Renowned Cape Breton fiddler Buddy MacMaster is being recognized by one of North America's largest folk music organizations.

Folk Alliance International has chosen MacMaster to receive its Lifetime Achievement Award. He joins past winners like Joan Baez, Bob Dylan, Woodie Guthrie and Canadian Stan Rogers.

Other honourees this year include Dock Boggs and the Smithsonian Folkways Recordings.

Natalie MacMaster, another fiddling icon, said she’s excited for her uncle.

“He’ll be very, very grateful and very proud,” she told CBC’s As it Happens.

“[Fiddling] is a way of life for us. It’s not done on the side. It’s part of how we live. It’s part of our joys, it’s part of what we seek and desire.”

She said the award is proof that fiddling music isn't dead.

'It’s part of our joys, it’s part of what we seek and desire. - Natalie MacMaster on the art of fiddling

“This doesn’t define Buddy, he’s already been defined.”

MacMaster said her uncle, who turns 90 this year, has the same qualities as Rita MacNeil.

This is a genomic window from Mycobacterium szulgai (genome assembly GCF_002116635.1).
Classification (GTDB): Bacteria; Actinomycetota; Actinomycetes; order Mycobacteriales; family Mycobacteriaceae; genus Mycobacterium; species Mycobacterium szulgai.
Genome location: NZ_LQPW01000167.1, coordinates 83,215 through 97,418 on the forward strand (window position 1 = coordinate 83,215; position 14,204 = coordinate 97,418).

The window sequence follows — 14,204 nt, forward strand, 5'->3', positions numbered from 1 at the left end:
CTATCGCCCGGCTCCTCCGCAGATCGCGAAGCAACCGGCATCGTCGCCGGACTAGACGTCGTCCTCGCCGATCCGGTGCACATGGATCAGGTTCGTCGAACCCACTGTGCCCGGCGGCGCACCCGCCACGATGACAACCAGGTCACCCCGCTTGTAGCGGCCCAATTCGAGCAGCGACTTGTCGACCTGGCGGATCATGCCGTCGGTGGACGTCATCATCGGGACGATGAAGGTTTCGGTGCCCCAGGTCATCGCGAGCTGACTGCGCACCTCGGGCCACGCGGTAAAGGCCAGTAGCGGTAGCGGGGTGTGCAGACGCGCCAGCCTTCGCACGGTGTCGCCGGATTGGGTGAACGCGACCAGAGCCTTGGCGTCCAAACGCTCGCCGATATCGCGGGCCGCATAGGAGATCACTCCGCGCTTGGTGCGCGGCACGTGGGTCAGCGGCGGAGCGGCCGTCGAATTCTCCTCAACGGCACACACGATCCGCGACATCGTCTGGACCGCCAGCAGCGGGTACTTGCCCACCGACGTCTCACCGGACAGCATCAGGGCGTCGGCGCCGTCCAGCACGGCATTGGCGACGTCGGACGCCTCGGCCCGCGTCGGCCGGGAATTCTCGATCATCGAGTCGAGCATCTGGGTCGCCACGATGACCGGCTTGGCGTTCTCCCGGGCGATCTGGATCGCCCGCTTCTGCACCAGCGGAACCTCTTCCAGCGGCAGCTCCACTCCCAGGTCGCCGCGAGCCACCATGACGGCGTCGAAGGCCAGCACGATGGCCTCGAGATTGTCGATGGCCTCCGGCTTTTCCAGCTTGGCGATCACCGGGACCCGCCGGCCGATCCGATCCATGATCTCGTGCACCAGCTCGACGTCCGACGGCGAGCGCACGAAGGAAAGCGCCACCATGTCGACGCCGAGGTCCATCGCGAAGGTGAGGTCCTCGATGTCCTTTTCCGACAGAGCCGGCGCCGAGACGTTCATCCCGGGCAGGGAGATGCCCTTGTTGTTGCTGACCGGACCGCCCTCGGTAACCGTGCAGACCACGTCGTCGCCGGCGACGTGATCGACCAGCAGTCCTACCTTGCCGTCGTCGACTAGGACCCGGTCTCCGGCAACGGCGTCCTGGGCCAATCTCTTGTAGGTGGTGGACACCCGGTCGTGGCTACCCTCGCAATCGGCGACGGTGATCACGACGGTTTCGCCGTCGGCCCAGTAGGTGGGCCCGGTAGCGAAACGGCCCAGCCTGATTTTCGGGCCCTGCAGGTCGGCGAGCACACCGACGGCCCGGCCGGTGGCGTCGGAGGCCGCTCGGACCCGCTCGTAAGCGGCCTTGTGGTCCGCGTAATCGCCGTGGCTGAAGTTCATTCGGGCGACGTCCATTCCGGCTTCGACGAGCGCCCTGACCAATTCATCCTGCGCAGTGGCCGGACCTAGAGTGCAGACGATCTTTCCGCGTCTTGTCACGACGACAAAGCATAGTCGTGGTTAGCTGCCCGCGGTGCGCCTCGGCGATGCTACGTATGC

“So gentle with such Cape Breton demeanor,” she said

A member of both the Order of Canada and the Order of Nova Scotia, MacMaster was born into a Celtic-speaking, musical family in the northeastern Ontario mining town of Timmins. His family, however, was originally from Cape Breton and returned there when he was a toddler, moving to the town of Judique.

MacMaster began playing the fiddle as a teen and, although he worked for the Canadian National Railroad for about 45 years, he built a career performing his Cape Breton-style fiddle at concerts, dances, benefits and on CBC-TV shows like Ceilidh and The John Allan Cameron Show.

MacMaster began recording albums in 1989 — at the age of 65 — after he retired from his rail career.